This article is part of a regular series of thought leadership pieces from some of the more influential ETF strategists in the money management industry. Today's article is by Clayton Fresk, CFA, portfolio management analyst at Georgia-based Stadion Money Management.
For the first part of 2015, there were various markets that were trending strongly—both to the up and downside. However, over the past month, many of these trends have reversed course. Is this more of a temporary correction, or are we in the beginning of a new trend?
It’s always hard to tell, but it’s worth examining some of these shifting markets to get a better sense of what to expect. With that in mind, I’ll take a closer look at a few of these markets.
During the first months of the year, European equity markets were on fire. From the beginning of the year through April 10, the EURO STOXX 50 Index was up 21.9 percent. By comparison, Japan’s Nikkei rose 14.9 percent and the S&P 500 Index in the U.S. edged up just 1.6 percent.
This strength was accompanied by continuing weakness in the euro, which through April 10 was down another 12.4 percent against the dollar, even after its value deteriorated through the latter half of 2014. Without hedging, investors would have experienced only one-third of the local market returns during this time frame. For example, the unhedged SPDR EURO STOXX 50 ETF (FEZ | A-77) has returned just 7.6 this year, compared with almost 22 percent for the local index.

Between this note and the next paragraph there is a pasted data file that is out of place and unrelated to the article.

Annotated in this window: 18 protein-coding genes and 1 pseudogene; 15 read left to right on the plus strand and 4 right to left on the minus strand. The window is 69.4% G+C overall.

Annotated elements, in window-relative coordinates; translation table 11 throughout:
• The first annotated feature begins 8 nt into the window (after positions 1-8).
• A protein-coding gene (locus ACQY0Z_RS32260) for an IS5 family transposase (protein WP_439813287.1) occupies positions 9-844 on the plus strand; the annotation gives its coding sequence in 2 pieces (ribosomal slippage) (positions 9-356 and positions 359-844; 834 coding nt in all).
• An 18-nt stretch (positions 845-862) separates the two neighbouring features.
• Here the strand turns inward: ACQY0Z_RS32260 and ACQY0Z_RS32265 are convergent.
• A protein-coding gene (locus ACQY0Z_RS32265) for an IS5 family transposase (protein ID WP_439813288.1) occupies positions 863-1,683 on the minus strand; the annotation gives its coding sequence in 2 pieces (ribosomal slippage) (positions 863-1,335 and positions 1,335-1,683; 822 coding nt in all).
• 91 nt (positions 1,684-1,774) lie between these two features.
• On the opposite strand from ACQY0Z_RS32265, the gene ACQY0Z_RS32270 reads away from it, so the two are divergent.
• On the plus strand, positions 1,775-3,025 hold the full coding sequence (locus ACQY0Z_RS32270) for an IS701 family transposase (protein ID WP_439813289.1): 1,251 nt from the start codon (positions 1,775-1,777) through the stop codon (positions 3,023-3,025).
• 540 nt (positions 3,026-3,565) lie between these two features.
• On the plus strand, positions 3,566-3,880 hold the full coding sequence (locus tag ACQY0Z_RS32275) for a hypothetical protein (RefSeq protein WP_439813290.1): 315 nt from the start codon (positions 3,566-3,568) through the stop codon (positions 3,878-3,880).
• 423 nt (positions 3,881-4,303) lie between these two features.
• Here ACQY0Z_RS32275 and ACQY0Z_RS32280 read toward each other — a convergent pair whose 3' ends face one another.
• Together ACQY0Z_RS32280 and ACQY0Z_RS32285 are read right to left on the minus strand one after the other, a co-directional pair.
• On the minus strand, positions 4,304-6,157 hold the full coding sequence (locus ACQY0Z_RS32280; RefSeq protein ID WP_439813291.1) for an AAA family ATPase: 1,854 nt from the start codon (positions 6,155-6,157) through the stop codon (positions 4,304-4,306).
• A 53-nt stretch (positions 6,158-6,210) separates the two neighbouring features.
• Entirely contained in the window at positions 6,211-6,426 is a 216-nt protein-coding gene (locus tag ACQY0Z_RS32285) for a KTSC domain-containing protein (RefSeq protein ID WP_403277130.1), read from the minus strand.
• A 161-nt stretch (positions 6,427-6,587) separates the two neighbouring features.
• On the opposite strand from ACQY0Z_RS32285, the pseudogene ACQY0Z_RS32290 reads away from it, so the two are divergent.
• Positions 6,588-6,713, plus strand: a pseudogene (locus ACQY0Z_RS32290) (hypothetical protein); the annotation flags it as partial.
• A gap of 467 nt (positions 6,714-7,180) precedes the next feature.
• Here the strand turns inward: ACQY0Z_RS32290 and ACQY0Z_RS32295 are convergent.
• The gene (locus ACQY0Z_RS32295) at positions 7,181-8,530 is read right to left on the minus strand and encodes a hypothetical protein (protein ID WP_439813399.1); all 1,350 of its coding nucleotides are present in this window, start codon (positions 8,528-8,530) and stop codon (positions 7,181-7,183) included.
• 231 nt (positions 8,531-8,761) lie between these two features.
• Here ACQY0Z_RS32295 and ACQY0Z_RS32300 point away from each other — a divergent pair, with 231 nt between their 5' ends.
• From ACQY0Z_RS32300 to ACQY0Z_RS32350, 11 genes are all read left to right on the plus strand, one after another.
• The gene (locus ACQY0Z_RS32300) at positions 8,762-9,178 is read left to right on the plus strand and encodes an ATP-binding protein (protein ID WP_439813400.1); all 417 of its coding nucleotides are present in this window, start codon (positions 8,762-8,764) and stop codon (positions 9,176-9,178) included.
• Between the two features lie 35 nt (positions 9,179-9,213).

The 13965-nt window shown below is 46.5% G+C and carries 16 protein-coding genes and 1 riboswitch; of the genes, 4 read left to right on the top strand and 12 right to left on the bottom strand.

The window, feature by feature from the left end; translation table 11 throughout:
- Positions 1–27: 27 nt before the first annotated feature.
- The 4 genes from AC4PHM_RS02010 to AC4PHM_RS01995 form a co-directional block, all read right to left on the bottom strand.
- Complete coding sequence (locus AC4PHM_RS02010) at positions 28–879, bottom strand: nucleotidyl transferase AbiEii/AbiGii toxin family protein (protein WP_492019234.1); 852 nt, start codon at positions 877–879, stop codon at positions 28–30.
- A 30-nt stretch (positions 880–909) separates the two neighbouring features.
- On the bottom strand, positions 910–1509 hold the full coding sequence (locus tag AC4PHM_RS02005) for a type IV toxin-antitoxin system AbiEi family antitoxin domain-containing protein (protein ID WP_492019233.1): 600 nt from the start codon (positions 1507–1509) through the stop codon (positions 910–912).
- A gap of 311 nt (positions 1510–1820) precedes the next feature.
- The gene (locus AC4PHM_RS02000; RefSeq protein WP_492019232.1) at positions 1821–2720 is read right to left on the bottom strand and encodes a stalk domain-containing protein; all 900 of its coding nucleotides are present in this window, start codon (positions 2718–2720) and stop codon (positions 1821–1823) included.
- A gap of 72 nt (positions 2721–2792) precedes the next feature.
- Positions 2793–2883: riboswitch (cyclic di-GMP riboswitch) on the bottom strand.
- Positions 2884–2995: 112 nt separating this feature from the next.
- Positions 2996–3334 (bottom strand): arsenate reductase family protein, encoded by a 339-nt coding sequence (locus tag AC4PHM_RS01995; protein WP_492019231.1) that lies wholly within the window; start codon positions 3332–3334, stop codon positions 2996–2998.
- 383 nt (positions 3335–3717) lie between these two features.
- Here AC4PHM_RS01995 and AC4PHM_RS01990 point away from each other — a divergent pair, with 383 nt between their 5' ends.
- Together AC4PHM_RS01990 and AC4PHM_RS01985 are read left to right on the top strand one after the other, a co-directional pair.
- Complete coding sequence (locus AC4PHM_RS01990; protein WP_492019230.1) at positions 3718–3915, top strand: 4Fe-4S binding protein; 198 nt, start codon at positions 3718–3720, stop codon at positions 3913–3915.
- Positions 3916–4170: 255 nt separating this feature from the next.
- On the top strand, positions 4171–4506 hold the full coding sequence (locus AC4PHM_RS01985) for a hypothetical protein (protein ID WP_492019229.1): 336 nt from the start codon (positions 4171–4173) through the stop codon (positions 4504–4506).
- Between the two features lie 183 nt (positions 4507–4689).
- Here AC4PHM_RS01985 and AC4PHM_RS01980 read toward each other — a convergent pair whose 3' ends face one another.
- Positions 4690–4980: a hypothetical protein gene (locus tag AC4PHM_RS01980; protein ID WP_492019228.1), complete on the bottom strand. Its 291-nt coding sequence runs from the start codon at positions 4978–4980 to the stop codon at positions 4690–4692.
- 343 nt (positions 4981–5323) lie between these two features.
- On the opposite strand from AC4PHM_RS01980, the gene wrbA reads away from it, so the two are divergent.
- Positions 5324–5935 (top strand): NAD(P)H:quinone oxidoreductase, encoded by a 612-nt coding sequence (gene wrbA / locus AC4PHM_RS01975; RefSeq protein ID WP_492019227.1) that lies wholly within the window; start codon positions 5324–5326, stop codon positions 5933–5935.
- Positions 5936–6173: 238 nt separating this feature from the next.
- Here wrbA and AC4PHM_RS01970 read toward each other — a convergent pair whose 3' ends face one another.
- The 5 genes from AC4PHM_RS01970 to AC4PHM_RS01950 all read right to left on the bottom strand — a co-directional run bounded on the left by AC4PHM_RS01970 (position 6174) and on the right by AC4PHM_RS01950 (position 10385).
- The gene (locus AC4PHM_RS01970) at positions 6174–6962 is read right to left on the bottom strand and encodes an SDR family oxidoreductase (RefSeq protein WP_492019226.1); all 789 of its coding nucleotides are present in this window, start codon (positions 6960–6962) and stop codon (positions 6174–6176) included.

It is no wonder that the use of currency-hedged ETFs exploded during these moves. Shares outstanding in ETFs such as the iShares Currency Hedged MSCI EMU ETF (HEZU | D-43) have increased by 17 times this year.
However, over the past month, these different pieces of the European markets have each moved in opposite directions. The EURO STOXX is off 3.6 percent after trading 6.5 percent through May 5, while the euro has bounced off the $1.05 level and is trading about 5.6 percent higher. Thus, the net effect for an unhedged investor over the past month is a positive 2.2 percent.
Does this mean the hedged trade is no longer viable?
That does not necessarily seem to be the case, as situations such as the Greece exit and the quantitative easing program by the European Central Bank may still have pressuring effects on the euro. However, the smooth ride that these markets experienced early in the year could be running its course. Both euro volatility and the VSTOXX (the European equivalent of the VIX) remain elevated, and that indicates we could see some choppiness in both markets forthcoming.